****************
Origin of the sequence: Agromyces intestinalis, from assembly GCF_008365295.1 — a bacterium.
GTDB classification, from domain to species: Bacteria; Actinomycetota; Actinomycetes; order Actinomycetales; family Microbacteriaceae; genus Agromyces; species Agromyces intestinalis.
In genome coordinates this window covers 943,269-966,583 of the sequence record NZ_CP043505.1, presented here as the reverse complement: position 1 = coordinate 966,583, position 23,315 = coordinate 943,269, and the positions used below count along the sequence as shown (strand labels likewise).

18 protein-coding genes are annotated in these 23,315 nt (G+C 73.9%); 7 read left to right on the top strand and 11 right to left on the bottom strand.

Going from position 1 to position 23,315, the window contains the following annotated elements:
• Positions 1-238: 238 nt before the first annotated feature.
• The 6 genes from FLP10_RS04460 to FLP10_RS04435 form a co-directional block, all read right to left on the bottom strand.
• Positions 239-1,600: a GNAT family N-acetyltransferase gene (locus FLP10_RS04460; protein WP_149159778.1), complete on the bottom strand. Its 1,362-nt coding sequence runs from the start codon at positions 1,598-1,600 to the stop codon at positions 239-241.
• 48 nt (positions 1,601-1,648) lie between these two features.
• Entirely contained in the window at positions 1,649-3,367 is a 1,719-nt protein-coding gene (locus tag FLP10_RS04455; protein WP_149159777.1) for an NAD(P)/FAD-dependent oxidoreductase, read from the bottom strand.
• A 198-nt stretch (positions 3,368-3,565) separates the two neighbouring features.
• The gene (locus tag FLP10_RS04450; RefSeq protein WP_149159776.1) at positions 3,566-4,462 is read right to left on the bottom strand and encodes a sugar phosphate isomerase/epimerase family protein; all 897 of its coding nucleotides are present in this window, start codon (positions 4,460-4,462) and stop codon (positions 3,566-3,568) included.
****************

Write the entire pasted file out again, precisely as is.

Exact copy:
Origin of the sequence: Agromyces intestinalis, from assembly GCF_008365295.1 — a bacterium.
GTDB classification, from domain to species: Bacteria; Actinomycetota; Actinomycetes; order Actinomycetales; family Microbacteriaceae; genus Agromyces; species Agromyces intestinalis.
In genome coordinates this window covers 943,269-966,583 of the sequence record NZ_CP043505.1, presented here as the reverse complement: position 1 = coordinate 966,583, position 23,315 = coordinate 943,269, and the positions used below count along the sequence as shown (strand labels likewise).

18 protein-coding genes are annotated in these 23,315 nt (G+C 73.9%); 7 read left to right on the top strand and 11 right to left on the bottom strand.

Going from position 1 to position 23,315, the window contains the following annotated elements:
• Positions 1-238: 238 nt before the first annotated feature.
• The 6 genes from FLP10_RS04460 to FLP10_RS04435 form a co-directional block, all read right to left on the bottom strand.
• Positions 239-1,600: a GNAT family N-acetyltransferase gene (locus FLP10_RS04460; protein WP_149159778.1), complete on the bottom strand. Its 1,362-nt coding sequence runs from the start codon at positions 1,598-1,600 to the stop codon at positions 239-241.
• 48 nt (positions 1,601-1,648) lie between these two features.
• Entirely contained in the window at positions 1,649-3,367 is a 1,719-nt protein-coding gene (locus tag FLP10_RS04455; protein WP_149159777.1) for an NAD(P)/FAD-dependent oxidoreductase, read from the bottom strand.
• A 198-nt stretch (positions 3,368-3,565) separates the two neighbouring features.
• The gene (locus tag FLP10_RS04450; RefSeq protein WP_149159776.1) at positions 3,566-4,462 is read right to left on the bottom strand and encodes a sugar phosphate isomerase/epimerase family protein; all 897 of its coding nucleotides are present in this window, start codon (positions 4,460-4,462) and stop codon (positions 3,566-3,568) included.